LANSING — An updated webpage from the state’s attorney general wants to improve the process to expunge a criminal record, following a significant increase in the number of applications submitted to set aside a prior conviction.
The Michigan Attorney General’s Office said in a press release this week that the state’s expungement webpage, Michigan.gov/ag/initiatives/Expungement-Assistance, has been updated to provide a description of the application review process, the anticipated timeline for review and a webform that residents can use to seek information on the status of their applications.
“Increased demand is a good thing because it means more eligible Michiganders are taking advantage of our state’s expanded Clean Slate Law,” Michigan Attorney General Dana Nessel said. “My expungement team is diligently working to review every application in a timely manner and I am committed to maximizing department resources to streamline and expedite the process.”
In 2020 Michigan’s Clean Slate Law expanded eligibility for those seeking to expunge their criminal records.
Applications for expungement more than doubled from 3,325 in 2019 to 7,037 in 2021, the first year the new law was in effect. So far this year, the department has reviewed 5,373 and is in the process of reviewing thousands more, the AG’s Office said.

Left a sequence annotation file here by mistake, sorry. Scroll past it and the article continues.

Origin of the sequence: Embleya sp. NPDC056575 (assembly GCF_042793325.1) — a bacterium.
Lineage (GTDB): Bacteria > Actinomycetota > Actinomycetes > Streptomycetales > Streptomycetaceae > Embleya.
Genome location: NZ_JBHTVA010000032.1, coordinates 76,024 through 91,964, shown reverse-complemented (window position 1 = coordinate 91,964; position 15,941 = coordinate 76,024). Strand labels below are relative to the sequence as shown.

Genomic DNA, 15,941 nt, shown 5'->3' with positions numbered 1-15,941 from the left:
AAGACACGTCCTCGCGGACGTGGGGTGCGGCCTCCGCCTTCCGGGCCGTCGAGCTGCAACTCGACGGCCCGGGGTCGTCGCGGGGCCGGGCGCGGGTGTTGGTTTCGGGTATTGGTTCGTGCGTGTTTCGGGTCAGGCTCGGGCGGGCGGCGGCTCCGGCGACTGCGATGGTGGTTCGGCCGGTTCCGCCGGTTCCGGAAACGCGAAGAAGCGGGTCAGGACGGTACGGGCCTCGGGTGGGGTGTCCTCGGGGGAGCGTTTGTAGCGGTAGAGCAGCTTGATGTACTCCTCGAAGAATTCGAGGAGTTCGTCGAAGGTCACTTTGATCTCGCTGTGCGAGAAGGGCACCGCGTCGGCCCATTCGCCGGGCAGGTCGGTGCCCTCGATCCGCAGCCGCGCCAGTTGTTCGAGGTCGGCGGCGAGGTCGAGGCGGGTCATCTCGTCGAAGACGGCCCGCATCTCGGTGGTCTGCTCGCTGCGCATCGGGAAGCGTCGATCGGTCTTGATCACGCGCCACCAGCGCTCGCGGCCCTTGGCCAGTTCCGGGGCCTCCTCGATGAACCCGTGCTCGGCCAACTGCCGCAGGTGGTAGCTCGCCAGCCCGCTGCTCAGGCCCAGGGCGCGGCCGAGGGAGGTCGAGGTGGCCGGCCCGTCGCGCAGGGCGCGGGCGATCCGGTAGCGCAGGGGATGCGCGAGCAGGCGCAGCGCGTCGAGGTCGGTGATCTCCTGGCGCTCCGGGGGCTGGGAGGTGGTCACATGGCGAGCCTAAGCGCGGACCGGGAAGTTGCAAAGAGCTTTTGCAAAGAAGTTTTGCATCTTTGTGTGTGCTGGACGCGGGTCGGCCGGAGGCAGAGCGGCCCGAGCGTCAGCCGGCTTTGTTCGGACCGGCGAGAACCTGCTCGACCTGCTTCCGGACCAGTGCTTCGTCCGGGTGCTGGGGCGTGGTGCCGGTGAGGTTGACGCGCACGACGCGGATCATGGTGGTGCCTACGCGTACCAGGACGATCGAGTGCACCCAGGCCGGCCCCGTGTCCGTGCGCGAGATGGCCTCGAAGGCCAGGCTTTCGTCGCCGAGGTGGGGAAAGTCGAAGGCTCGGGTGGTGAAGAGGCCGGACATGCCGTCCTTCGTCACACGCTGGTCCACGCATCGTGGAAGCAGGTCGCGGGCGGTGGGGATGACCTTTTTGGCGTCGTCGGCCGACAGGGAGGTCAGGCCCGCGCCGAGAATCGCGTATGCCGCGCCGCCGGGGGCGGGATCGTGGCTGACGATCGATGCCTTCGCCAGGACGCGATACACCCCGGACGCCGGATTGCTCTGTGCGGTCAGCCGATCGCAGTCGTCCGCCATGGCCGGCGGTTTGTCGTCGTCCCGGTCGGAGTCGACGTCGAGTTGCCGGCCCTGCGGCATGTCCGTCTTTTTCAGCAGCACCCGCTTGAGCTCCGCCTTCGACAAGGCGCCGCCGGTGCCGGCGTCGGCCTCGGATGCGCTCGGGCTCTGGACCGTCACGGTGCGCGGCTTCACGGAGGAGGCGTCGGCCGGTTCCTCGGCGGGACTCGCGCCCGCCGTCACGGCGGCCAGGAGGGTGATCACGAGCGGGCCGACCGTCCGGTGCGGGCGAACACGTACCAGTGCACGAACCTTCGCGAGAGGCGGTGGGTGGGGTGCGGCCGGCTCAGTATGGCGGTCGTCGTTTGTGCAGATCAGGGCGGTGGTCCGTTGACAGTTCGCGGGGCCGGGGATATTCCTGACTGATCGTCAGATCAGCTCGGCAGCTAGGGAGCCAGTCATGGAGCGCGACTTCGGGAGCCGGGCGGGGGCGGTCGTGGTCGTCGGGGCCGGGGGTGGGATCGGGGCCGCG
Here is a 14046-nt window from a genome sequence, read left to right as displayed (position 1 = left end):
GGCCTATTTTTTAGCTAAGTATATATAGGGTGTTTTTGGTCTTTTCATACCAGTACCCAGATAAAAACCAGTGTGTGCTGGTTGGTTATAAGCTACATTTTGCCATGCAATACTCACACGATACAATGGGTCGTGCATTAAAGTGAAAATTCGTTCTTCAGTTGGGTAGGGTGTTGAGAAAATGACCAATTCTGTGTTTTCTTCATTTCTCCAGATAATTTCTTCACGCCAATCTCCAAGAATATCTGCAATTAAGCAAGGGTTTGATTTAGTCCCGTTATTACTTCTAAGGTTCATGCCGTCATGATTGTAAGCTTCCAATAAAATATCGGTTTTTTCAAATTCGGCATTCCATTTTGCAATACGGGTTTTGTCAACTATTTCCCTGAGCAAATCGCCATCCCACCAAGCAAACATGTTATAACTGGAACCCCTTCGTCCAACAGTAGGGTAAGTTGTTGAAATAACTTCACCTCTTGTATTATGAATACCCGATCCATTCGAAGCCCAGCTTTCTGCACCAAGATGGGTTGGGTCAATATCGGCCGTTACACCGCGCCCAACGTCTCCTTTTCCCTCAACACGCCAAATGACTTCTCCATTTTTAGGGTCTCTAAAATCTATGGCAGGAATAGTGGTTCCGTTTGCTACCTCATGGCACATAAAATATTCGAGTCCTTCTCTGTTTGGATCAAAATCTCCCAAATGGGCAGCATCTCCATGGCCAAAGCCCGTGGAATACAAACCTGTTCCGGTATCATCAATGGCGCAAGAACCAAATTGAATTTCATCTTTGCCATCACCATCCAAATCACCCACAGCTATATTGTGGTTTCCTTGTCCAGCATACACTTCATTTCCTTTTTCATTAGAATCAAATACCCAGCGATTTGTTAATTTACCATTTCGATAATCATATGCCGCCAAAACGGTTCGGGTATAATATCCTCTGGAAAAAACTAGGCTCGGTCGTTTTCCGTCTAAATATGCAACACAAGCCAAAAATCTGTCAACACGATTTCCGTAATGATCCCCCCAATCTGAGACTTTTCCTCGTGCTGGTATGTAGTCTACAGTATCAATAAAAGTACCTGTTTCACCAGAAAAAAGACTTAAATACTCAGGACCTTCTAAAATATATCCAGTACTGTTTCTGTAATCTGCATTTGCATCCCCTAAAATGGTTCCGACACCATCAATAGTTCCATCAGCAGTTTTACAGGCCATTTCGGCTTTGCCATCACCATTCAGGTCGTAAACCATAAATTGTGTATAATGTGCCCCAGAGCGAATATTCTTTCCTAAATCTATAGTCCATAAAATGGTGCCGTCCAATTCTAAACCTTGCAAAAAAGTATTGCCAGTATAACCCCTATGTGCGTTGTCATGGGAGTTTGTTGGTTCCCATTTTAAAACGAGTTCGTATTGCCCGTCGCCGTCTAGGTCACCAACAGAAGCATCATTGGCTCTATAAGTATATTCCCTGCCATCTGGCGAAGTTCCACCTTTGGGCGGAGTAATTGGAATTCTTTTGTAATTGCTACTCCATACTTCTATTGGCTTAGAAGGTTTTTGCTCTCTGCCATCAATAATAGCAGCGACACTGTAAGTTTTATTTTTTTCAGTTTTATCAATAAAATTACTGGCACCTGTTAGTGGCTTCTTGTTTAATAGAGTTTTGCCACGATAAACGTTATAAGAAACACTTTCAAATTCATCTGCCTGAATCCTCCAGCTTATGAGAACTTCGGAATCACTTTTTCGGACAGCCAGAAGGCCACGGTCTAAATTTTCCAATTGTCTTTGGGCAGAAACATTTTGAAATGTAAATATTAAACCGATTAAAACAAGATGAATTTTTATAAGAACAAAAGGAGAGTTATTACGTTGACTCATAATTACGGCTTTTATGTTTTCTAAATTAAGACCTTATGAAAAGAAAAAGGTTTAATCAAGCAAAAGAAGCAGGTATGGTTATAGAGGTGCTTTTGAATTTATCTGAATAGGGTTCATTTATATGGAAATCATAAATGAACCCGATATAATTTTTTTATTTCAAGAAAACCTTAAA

Information regarding eligibility for expungement, as well as checklists and links to applications to set aside a conviction, are also available on the improved expungement webpage.
The expungement process
By law, expungement applications are first processed by the Michigan State Police (MSP). Once the MSP has completed a thorough background check of the applicant, the Department of Attorney General must review applications prior to court appearances.
As of April 11, 2021, a person convicted of one or more criminal offenses, including felonies but not more than a total of three felonies, may petition the convicting court to set aside the convictions. By visiting the state’s expungement webpage, Michiganders can access the filing and service requirements and a checklist specifically designed for this part of the expungement law.
A person convicted of one or more misdemeanor or local ordinance marijuana crimes may petition the convicting court to set aside the convictions if they were based on activity that would not have been a crime after December 6, 2018 – when a 2018 voter-passed initiative to legalize recreational use of marijuana in Michigan went into effect.